Objective: To present an atypical clinical case and to review the literature on frontotemporal dementia (FTD) focusing on the most frequent psychopathological findings.
Methods: Case report and a non systematic review using databases Pubmed, UpToDate, Medscape, between 2007 to 2020. Keywords: frontotemporal dementia, psychiatry, psychopathology.
Results: FTD is a neurodegenerative syndrome that appears most frequently in the fifth and sixth decades, mostly before the age of 65. Six to seven years before the diagnosis of FTD, psychiatric disorders such as major depression can appear. The behavioral variant DFT is characterized by symptoms such as disinhibition, apathy or inertia, loss of empathy, hyperorality, persevering behaviors, executive dysfunction, and it is also associated with changes in imaging exams, namely frontal and temporal cortical atrophy, which may affect one or both hemispheres. We present the case of a 66-year-old female patient, accompanied for a long time in psychiatry by conversion and dissociative symptoms, associated with histrionic personality traits. She was hospitalized for deteriorating functioning, pauted by great agitation and maladjusted behavior, alteration of thought and speech, and marked perseverance, as well as periods of space-time disorientation. Analytically, there were no changes, as well as in imaging exams such as CT and MRI. It was performed an electroencephalogram (EEG) that demonstrated diffuse cortical dysfunction.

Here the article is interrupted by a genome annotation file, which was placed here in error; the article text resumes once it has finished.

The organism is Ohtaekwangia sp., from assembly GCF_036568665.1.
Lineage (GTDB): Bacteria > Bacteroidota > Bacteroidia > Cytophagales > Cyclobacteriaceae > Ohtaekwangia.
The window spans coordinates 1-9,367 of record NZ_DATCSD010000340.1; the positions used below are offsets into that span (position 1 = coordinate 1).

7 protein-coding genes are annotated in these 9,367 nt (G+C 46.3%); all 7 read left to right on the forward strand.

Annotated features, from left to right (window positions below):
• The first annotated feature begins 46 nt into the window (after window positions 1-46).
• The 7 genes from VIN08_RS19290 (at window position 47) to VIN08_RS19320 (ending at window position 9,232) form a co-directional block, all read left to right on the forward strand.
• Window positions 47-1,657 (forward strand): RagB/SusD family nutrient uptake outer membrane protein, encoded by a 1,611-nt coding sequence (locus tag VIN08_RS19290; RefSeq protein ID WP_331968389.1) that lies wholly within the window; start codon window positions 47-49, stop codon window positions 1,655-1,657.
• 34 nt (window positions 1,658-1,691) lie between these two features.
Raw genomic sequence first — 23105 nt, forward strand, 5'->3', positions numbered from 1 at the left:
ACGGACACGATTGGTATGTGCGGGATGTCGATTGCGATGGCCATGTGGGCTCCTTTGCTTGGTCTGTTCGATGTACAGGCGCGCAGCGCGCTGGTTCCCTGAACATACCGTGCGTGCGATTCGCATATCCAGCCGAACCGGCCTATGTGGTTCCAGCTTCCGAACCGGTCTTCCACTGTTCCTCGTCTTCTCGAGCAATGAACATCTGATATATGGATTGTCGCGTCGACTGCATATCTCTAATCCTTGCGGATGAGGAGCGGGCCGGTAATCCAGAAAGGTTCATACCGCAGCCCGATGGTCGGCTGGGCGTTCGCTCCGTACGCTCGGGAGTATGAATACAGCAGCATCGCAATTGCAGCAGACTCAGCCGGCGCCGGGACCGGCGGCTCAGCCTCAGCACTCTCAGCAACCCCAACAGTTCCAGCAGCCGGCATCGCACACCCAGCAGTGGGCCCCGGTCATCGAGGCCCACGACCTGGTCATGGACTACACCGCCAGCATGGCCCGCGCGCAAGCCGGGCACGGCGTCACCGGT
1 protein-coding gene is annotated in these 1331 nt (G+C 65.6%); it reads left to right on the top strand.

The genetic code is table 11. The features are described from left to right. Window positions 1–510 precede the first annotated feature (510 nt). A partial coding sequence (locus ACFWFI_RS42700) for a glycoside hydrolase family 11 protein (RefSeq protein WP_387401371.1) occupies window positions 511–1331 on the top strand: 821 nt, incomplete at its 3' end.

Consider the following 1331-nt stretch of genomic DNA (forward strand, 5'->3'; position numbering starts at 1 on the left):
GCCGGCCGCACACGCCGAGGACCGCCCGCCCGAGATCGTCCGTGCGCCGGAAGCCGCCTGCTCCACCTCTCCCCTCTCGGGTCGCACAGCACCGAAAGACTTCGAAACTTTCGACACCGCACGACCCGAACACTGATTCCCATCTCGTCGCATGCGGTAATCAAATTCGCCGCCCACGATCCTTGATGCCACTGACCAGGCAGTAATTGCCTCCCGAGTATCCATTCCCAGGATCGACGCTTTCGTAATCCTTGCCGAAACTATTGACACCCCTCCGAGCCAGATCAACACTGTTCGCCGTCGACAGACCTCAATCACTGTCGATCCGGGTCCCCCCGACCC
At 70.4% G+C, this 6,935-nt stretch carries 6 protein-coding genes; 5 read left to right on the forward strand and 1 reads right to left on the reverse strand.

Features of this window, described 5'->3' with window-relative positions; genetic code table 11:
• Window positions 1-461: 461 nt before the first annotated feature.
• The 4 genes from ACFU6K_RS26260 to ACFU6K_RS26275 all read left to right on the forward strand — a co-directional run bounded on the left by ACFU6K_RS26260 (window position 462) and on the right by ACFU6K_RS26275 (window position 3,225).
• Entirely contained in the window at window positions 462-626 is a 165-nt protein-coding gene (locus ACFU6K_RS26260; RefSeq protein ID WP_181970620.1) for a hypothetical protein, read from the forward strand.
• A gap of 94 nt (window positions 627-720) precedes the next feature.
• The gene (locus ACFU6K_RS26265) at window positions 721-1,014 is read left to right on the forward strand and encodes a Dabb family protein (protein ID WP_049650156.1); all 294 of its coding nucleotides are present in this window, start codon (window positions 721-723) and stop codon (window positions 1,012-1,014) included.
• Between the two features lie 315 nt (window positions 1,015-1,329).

Discussion/Conclusion: This case is atypical in the DFT pattern, regarding the age of onset and the absence of imaging findings. However, there was alterations in the EEG, which together with the symptomatic presentation point to DFT. This case exemplifies the difficulty in the management of symptoms, whose therapy is purely symptomatic and psychoeducational strategies for the family and caregivers are fundamental.